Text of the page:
JJ Watt compares NFL's hip-drop tackle ban to flag football as players chime in on controversial rule change

The NFL banned the hip-drop tackle by a unanimous vote of team owners on Monday in a controversial decision the league argued would improve player safety.

The rule change immediately sparked emotional responses from players past and present.

Opponents of the decision argue that the rule fundamentally changes the way the game is played, and further bends the rules in favor of offenses as the league protects its most marketable players.

The NFLPA rejected the proposal in a statement ahead of the vote last week, arguing that the change would “cause confusion for players, coaches, officials and especially fans.”

Jeff Miller, executive vice president of the NFL's competition committee, argued in favor of a ban in October, declaring that hip drop tackles “cause about 25 times the injury of a typical tackle.” That argument ultimately won out as owners officially voted to ban the technique at league meetings in Orlando on Monday.

JJ Watt leads the critical player response

Players weighed in after Monday's vote, and many of them joined the NFLPA's critical stance. Among them is retired three-time defensive tackle JJ Watt. He compared the ban to flag football on social media.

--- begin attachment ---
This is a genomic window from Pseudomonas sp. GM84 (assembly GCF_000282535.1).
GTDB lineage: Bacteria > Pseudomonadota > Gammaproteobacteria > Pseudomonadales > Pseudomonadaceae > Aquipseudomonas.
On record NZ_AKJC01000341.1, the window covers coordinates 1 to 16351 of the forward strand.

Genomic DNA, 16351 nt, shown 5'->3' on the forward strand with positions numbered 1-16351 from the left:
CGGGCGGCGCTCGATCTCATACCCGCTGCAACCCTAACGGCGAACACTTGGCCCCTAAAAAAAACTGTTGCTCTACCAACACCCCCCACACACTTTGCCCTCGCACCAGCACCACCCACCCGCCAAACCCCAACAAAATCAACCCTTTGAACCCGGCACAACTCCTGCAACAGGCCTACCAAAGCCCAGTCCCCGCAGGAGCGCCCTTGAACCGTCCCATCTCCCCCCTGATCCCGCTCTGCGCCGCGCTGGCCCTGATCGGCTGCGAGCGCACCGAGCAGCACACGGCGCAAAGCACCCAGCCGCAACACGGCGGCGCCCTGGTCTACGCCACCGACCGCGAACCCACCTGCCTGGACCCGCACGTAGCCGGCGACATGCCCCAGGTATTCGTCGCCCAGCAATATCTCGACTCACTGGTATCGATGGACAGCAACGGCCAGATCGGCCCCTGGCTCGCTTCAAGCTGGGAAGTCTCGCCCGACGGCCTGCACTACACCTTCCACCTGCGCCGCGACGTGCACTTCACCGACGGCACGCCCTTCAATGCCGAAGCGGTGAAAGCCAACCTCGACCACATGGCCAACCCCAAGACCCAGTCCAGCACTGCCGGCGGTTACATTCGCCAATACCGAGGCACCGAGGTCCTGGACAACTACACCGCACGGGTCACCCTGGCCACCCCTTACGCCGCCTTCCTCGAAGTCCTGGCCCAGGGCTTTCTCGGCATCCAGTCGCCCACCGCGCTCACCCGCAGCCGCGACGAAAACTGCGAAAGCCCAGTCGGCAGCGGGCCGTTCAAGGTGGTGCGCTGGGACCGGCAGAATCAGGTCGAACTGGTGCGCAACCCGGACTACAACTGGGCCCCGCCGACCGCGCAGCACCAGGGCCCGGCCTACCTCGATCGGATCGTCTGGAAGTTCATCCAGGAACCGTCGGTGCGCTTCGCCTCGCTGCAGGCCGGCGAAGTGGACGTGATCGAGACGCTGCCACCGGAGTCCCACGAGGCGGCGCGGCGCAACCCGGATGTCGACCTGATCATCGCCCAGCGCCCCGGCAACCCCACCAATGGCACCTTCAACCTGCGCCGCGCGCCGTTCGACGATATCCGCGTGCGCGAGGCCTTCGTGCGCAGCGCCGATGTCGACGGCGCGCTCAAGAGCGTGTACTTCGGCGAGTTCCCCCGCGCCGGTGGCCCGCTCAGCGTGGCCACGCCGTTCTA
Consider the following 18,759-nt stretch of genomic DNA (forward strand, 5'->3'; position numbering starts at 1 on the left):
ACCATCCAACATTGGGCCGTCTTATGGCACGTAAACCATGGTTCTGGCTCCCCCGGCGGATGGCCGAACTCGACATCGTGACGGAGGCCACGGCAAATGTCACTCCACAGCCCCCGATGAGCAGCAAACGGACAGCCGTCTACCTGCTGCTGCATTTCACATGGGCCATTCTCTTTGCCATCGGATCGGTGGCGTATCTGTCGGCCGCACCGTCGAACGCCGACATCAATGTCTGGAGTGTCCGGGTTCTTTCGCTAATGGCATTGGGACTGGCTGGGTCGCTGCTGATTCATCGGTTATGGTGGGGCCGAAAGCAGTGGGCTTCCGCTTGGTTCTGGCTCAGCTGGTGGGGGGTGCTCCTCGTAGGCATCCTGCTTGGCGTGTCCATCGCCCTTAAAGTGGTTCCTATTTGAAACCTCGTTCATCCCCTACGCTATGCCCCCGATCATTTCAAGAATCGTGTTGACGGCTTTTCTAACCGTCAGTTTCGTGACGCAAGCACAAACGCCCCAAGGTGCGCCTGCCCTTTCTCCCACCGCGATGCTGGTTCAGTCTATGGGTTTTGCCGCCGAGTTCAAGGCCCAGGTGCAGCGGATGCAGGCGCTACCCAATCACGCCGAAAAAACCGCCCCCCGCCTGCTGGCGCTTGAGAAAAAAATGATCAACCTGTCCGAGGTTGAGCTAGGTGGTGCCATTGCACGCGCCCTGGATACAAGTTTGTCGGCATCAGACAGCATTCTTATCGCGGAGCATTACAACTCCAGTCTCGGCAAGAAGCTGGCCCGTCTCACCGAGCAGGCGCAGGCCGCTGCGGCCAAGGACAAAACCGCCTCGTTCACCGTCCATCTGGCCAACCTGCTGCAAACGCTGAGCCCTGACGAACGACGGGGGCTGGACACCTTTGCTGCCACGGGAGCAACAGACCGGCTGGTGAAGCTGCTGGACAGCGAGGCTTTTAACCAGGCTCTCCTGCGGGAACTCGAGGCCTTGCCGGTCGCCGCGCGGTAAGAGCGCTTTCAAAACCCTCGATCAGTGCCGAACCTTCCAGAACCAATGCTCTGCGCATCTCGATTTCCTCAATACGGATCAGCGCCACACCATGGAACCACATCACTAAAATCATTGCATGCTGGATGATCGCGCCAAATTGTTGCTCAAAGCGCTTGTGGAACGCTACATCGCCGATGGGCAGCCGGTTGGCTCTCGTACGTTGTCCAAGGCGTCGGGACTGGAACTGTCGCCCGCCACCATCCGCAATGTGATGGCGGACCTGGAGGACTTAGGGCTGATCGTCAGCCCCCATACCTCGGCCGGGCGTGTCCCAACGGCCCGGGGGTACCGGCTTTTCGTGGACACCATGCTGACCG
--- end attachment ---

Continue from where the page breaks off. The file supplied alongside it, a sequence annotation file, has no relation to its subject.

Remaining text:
Kenyan Drake – wounded in '21 – is among the regime's supporters

Although player response was heavily critical of the decision, it was not unanimous. A pair of offensive players, including running back Kenyan Drake, were among Rule's proponents. Drake suffered a broken ankle on a tackle in 2021 The rules of handling need to be changed After. He came out in favor of the rule change on Monday.

Retired Pro Bowl tackle Kyle Long also supported the change and said the league's effort would “reduce the potential for serious injury.”

Former New England Patriots receiver Julian Edelman took a two-pronged approach.

But the majority of players' responses on social media were not in favor of the change, with more vocal opponents, including former and current high-profile defenders.

Like it or not, the new rule cannot be changed now. At least not for the upcoming season. If implemented as planned, the rule is meant to reduce the risk of injury in violent sports. It also plans to change the way sports are played and watched on Sundays.

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Get ready for the most hotly debated penalty flags as the league, its players and officials adapt to a sea change.

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